Metal Clay 101: Metal Clay “Snakes” – What Are They Good For? By Delia Marsellos-Traister

There are so many creative possibilities with metal clay. One opportunity is to roll coils, or as many of us lovingly call “snakes”. Coils may be used for bails, decorative accents, or as a primary part of a piece.

Right off the bat, let me tell you, that rolled coils, are stronger than syringe coils. There is more metal content by volume in lump clay then there is in syringe clay. This extra strength comes with a trade-off, though. Coils take a while to dry when compared with a rolled-out, flat, piece of clay due to the extra volume. Give coils a good hour to dry in air. If after ten minutes of air-drying, your coil seems stable enough to put in a dehydrator or on top of a warmer, then go ahead and do that. Take care that you don’t move your coil too soon. Otherwise, you risk flattening one side or picking up texture from the tray.

OKAY!  Let’s go!

IMG_3089In the picture are tools to have on hand: work surface; Teflon; some straws of different diameters; a Plexiglas sheet or “snake-roller”; a scalpel blade/straight blade; a brush. Pieces to put dry coils on are also a good thing to have.

IMG_3070To make a bail, I rolled some PMC3 into a cylinder-like shape.





IMG_3072IMG_3073I laid the Plexiglas sheet on top and moved my hand from left to right to begin thinning out and lengthening the cylinder.



IMG_3074IMG_3081Once it was the length and thickness I wanted, I wrapped it around a straw. Make sure you’ve put a bit of balm on your straw. As clay dries, it begins to shrink a tiny bit (about 1%) and without balm, it may be a challenge to get it off later. I also flatten the one end to help it stay on the stray a little better.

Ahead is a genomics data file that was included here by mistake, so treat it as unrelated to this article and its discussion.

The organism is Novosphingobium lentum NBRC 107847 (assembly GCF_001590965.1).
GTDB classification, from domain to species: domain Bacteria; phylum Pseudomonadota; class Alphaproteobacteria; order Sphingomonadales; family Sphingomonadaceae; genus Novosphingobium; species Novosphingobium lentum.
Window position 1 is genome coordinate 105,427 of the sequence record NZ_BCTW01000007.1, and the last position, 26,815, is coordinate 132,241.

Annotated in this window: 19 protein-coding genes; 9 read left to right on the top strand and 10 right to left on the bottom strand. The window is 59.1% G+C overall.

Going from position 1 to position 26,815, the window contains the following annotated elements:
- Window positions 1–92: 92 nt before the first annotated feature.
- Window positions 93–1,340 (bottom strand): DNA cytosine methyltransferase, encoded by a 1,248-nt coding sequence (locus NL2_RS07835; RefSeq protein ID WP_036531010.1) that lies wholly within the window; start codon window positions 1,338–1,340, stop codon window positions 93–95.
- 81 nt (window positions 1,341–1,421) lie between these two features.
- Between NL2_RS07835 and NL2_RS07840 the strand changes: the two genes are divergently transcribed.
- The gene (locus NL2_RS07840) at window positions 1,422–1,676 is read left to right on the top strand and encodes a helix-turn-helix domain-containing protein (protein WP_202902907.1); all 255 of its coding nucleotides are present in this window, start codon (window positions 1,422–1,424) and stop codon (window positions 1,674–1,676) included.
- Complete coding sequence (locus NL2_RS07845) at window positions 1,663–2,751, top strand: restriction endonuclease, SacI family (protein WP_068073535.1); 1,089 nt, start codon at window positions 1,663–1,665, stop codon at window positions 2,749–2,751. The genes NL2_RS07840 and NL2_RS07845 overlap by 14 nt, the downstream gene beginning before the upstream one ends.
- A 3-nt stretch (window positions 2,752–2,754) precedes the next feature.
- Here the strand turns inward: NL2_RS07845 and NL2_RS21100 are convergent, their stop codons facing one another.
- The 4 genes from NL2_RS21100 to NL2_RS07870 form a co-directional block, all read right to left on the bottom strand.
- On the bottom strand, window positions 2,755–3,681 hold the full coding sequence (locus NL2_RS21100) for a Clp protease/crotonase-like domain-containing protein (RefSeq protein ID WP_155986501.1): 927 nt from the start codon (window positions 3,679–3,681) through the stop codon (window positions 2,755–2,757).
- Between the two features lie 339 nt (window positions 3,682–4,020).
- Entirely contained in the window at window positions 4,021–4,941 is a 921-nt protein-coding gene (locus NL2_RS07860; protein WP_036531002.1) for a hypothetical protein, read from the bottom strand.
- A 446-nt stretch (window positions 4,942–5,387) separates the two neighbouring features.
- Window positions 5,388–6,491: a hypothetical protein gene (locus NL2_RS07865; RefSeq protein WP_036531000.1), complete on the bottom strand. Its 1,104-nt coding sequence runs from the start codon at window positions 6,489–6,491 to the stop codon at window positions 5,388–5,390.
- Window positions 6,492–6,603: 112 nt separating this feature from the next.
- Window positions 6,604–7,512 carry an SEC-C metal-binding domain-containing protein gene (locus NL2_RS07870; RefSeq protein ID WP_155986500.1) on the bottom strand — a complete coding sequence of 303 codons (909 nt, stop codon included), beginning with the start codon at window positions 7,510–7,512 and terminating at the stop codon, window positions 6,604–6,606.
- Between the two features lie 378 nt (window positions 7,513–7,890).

IMG_3082Of note: the longer you play with the clay, the dryer it may become, causing some surface cracks. When the clay is dry, you can fill in those cracks, unless you like them for texture. I use syringe to do this for very small cracks and lump clay for very large cracks.

If you have giant cracks or splits, it’s best if you start over.



Once the coil is dry, dry, dry . . . attach to your creation in any way you like. I use syringe along a line where the coil will go.



IMG_2702 IMG_2701Coils as decorations and as bails:





In the next set of pictures, you’ll see that I used a coil as a base for a piece, in which I wanted to highlight a color change lab grown sapphire. The curvature of the coil is called Maori pattern. It is symbolic of the unfurling palm frond and represents new beginnings.IMG_2698IMG_2696
You can see that there are many possibilities for the use of coils. I’d love to see what you do! Go have fun!



pmccDelia Marsellos-Traister: Delia has been creating and teaching with the metal clay medium since 2007. Once discovered, there was no turning back.  Delia is a Level 3 Certified Artisan with PMCC, A Certification Instructor and A Rio Grande Certified Artisan. She teachers in her store space at Crafted Port LA, and for Otis College of Art and Design. You can visit her website for more details about her, her teaching and your work with this medium.

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